Friday, April 6, 2012

One Less Dangling Thread Is Snipped When "Valiant" Returns The Red Squad Cadets To Star Trek: Deep Space Nine!

The Good: Great continuity, Interesting character work, Surprisingly good acting, Awesome special effects
The Bad: Premise takes a little to buy into.
The Basics: Nog leaps at the ability to join the crew of the U.S.S. Valiant when the ship rescues him and Jake from a Dominion attack.

One of the truly wonderful things about serialized television and Star Trek: Deep Space Nine in particular is that if it is done correctly, plotlines may be introduced at any time that pay off and play out much, much later. In the episode “Paradise Lost” (reviewed here!), the elite squad of StarFleet cadets known as Red Squad abruptly disappears from the story. Left on their own, they are essentially patsies for Admiral Layton and if they had never been referenced again, odds are few viewers would have missed them. But because it is Star Trek: Deep Space Nine, Red Squad does resurface and the episode they pop up in again is “Valiant.”

“Valiant” does much more effectively what “Descent, Part II” (reviewed here!) from Star Trek: The Next Generation attempted to do. That is to say that the episode focuses on a cult-like mentality and in the case of “Valiant,” the episode pulls off the message quite well. “Valiant” is populated by ambitious characters who are simply led astray and it makes for a solid, decent hour of television.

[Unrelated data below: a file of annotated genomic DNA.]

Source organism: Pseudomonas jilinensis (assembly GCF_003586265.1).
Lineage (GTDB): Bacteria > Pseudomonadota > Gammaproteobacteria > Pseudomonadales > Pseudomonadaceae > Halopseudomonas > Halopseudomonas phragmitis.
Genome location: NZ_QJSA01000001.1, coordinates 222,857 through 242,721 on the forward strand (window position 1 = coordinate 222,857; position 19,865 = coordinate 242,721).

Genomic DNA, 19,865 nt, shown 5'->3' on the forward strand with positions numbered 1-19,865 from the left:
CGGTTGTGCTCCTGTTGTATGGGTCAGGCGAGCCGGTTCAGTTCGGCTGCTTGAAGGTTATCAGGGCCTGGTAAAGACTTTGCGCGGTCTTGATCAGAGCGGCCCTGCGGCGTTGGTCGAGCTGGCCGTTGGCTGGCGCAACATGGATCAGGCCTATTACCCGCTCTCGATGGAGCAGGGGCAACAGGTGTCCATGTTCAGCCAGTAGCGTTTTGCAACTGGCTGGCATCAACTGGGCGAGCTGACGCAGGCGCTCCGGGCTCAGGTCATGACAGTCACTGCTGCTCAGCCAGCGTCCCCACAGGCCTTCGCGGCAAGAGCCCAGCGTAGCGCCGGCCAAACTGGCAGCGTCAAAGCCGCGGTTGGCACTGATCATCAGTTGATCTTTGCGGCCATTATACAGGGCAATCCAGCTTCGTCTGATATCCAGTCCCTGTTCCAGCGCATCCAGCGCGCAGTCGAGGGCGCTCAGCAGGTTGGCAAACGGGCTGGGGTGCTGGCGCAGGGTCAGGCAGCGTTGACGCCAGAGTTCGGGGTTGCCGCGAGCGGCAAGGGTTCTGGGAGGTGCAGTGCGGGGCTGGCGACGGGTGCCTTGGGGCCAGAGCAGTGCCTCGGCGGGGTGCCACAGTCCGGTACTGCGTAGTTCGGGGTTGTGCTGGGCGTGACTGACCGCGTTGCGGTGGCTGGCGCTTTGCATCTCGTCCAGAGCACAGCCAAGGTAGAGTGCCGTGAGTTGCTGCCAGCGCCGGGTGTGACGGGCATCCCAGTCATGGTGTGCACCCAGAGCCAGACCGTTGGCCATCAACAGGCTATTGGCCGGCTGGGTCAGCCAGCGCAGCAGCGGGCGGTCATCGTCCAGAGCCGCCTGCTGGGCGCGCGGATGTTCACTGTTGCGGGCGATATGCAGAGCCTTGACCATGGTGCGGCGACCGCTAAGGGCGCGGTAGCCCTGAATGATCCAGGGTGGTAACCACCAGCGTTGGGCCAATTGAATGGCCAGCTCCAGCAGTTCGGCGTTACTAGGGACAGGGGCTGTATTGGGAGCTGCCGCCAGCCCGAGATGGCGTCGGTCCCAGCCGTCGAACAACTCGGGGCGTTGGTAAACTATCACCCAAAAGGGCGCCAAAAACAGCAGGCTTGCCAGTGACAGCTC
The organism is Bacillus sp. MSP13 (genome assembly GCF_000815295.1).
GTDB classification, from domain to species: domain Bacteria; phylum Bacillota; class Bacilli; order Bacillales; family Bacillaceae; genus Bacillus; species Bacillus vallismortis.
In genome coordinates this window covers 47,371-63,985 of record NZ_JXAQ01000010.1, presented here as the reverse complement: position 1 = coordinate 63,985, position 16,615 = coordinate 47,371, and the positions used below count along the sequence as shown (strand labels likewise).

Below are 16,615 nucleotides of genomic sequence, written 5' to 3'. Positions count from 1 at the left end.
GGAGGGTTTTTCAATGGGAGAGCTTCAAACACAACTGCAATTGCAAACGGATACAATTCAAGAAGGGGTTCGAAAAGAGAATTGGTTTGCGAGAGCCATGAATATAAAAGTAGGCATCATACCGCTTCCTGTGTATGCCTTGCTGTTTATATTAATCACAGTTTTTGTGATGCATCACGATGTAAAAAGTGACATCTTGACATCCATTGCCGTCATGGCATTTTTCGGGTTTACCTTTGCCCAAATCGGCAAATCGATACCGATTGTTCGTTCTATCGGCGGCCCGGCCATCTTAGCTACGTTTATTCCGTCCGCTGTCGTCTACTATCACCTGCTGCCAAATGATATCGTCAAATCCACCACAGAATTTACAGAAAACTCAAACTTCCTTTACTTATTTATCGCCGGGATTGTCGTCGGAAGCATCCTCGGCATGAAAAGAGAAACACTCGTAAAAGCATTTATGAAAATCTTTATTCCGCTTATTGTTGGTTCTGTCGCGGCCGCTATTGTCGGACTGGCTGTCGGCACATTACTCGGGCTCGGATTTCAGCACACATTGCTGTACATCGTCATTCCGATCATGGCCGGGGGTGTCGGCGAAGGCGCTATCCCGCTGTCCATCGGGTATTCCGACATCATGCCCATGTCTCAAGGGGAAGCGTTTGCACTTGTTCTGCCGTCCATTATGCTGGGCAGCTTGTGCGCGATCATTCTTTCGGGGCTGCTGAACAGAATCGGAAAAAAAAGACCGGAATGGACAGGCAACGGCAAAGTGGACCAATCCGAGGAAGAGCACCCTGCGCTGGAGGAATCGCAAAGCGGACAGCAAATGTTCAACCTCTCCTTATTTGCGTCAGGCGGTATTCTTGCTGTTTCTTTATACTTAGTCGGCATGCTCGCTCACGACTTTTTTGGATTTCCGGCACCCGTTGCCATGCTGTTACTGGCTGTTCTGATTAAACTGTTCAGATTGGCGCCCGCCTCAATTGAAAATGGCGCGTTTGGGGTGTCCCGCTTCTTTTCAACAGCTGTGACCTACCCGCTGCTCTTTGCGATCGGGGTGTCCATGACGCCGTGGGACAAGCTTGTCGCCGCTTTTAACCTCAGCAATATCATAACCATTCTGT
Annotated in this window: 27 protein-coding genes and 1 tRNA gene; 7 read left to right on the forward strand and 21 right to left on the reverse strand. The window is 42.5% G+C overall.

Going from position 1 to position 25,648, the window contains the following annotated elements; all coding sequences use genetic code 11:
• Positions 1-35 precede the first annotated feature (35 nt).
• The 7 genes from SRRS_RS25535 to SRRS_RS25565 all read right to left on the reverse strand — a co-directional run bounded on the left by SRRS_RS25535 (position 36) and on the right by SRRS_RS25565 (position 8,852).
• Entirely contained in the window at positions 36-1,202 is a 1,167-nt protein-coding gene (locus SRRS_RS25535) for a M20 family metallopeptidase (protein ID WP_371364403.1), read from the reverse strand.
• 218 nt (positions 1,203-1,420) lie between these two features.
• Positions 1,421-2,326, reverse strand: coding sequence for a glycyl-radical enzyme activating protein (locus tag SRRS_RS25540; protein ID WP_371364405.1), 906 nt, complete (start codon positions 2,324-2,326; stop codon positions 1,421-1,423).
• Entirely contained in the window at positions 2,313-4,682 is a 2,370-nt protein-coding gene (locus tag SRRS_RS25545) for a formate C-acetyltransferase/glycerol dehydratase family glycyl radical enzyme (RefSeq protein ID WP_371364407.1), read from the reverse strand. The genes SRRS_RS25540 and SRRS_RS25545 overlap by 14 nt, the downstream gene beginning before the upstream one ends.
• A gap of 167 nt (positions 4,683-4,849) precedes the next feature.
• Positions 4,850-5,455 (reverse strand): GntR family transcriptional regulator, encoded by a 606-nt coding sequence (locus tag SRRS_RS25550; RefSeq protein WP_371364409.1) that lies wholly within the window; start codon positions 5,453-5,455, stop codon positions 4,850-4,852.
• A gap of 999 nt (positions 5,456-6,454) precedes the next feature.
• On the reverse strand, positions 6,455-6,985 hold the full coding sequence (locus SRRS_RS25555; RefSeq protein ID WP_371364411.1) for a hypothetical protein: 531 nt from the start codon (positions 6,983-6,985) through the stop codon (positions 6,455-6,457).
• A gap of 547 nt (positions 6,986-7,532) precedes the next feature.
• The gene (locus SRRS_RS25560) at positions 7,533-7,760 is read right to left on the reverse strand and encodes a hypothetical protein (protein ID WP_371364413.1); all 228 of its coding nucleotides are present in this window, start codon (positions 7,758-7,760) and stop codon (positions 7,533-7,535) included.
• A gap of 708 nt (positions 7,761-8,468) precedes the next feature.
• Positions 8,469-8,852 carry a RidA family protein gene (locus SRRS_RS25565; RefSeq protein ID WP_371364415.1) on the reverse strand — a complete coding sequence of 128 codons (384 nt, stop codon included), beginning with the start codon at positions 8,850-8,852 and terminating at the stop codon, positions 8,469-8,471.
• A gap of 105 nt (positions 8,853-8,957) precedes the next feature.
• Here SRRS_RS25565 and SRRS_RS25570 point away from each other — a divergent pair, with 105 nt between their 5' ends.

Jake Sisko and Nog are headed back to Deep Space Nine following a secret meeting Nog had with the Grand Nagus of the Ferengi. Jake, eager to get a story that reports on how the Ferengi might support the war effort against the Dominion, is stonewalled by Nog and it looks like he might have wasted a trip. When the Runabout is attacked by a Jem’Hadar ship, the pair is rescued by a Defiant-class vessel, the U.S.S. Valiant. Surprised and relieved, Jake and Nog quickly discover that their rescue puts them in less-than-ideal circumstances. The U.S.S. Valiant is manned by the cadets of Red Squadron, under the command of the young acting Captain Tim Watters.

As Nog acclimates himself to the ship and earns his own battlefield promotion to Chief Engineer when he is able to solve an engine problem the Valiant and Defiant share, Jake begins digging into the conditions aboard the ship. Jake gets Collins to open up to him and when she shows emotion and a real longing for home, Watters and his spying first officer, Farris call her out. Jake is further dismayed to realize that the Valiant is not taking him right home, but rather Watters and the Valiant are attempting to complete their mission: the destruction of a prototype Dominion warship. As the Valiant moves to complete the mission on its own, Jake becomes increasingly worried that they are on a suicide mission.

“Valiant” is a pretty simple episode that does what it sets out to do and it does it very well. The crew of the U.S.S. Valiant is essentially a bunch of young adults playing soldiers. It is easy to see how Watters would have the leadership qualities that would make him a potentially good captain and “Valiant” makes the decent argument that even those who have “the right stuff” can fail to rise to greatness without the experience needed to guide them. Nog integrates well to the structure the Valiant crew offers, while Jake rejects it much the way he rejected entering StarFleet.